What does a country do with extra airplanes? Beginning in 1919, the government sold them for a fraction of the cost. Most of these planes were the Curtiss Jennys. Many ex-military bought their own planes and performed stunts and gave rides. Thus began the Barnstormer phenomenon where people paid to watch daring areal performances and get airplane rides. This became a popular entertainment in the Roaring Twenties. There were few restrictions on this entertainment. Anyone who could scrape together the $50 or so to buy a plane and some lessons and who had the nerve to fly and do stunts could get together an act. This was an equal opportunity venture and many wing walkers and dare devils were women and African Americans.

A woman prepares to jump from one plane to another; from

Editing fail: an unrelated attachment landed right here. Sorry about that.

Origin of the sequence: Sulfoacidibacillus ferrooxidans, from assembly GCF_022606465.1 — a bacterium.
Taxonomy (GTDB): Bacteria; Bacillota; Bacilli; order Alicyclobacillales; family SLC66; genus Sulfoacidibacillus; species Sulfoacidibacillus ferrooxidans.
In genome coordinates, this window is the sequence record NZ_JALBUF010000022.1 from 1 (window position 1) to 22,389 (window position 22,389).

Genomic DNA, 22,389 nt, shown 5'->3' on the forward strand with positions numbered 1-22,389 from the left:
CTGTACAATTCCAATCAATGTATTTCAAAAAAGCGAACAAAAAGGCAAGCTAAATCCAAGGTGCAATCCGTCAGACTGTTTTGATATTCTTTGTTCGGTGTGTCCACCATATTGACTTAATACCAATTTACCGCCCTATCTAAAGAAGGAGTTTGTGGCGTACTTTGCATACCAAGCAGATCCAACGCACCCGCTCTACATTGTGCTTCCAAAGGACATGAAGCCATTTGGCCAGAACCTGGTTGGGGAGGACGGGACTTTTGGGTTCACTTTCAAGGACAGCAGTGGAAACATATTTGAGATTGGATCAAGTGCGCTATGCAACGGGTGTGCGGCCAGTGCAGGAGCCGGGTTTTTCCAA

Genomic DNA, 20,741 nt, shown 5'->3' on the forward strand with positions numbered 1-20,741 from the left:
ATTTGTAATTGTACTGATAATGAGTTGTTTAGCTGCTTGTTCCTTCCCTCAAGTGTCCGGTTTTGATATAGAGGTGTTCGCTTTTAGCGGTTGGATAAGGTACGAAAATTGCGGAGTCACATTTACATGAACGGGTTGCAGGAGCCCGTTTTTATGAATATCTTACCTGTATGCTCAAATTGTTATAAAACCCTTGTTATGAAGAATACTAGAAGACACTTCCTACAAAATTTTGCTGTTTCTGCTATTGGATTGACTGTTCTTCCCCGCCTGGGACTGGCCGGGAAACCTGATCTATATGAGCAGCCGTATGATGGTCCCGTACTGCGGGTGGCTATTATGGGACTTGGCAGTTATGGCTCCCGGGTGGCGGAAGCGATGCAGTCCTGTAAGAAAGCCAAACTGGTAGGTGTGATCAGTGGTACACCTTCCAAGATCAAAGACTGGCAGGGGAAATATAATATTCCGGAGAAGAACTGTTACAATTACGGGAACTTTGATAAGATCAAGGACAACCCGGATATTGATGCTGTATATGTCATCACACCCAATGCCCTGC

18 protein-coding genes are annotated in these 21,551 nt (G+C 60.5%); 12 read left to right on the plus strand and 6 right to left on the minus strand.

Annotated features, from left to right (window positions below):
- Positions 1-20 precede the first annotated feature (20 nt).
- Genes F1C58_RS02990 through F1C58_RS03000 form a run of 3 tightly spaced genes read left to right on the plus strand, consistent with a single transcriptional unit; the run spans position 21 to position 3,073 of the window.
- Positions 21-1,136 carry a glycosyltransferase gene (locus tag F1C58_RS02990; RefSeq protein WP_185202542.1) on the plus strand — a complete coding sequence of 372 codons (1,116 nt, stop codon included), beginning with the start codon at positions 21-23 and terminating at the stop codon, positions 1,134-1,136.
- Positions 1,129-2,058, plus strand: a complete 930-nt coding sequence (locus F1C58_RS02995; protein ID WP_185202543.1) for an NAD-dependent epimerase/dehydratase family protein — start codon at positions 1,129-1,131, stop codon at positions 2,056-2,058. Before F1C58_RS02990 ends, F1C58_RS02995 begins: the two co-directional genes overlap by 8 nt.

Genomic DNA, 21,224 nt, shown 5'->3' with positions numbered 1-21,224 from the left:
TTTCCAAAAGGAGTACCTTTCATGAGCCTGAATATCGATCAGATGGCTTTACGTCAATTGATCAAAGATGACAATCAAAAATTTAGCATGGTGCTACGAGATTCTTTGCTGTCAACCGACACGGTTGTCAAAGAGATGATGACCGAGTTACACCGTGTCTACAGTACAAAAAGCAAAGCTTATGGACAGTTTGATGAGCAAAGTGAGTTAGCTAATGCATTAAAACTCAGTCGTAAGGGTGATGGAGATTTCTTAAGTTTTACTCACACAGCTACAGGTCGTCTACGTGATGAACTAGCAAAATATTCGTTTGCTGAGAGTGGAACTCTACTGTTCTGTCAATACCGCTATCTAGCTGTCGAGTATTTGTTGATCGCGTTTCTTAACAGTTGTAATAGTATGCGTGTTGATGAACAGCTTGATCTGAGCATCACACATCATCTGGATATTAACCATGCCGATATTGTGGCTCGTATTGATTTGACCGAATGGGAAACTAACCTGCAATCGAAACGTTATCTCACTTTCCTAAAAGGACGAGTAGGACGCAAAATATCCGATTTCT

img_6044I took this photo at the Henry Ford Museum

Barnstorming was popular from about 1920-1927. It was a brave way to make a living and escape poverty. As airplanes became more common, they became regulated and the dangers and economic mobility of Barnstorming came to an end. The great American road trip, however, was just beginning.

1919: Mcsquared

Albert Einstein wasn’t a famous scientist in early 1919. His theory that massive objects such as the sun can affect space  was unproven. Most people believed, as Isaac Newton had stated, that 

Angel child holding the world in her hands, elements of this image furnished by NASA–an illustration of one frame of reference. But what if she threw the earth at you or away from you?

space was unchangeable. You know, heavenly. And with one way to observe it.

In 1905, Albert Einterin had proposed his Theory of Special Relativity, with acknowledged assistance from Dutch physicist Hendrick Lorentz.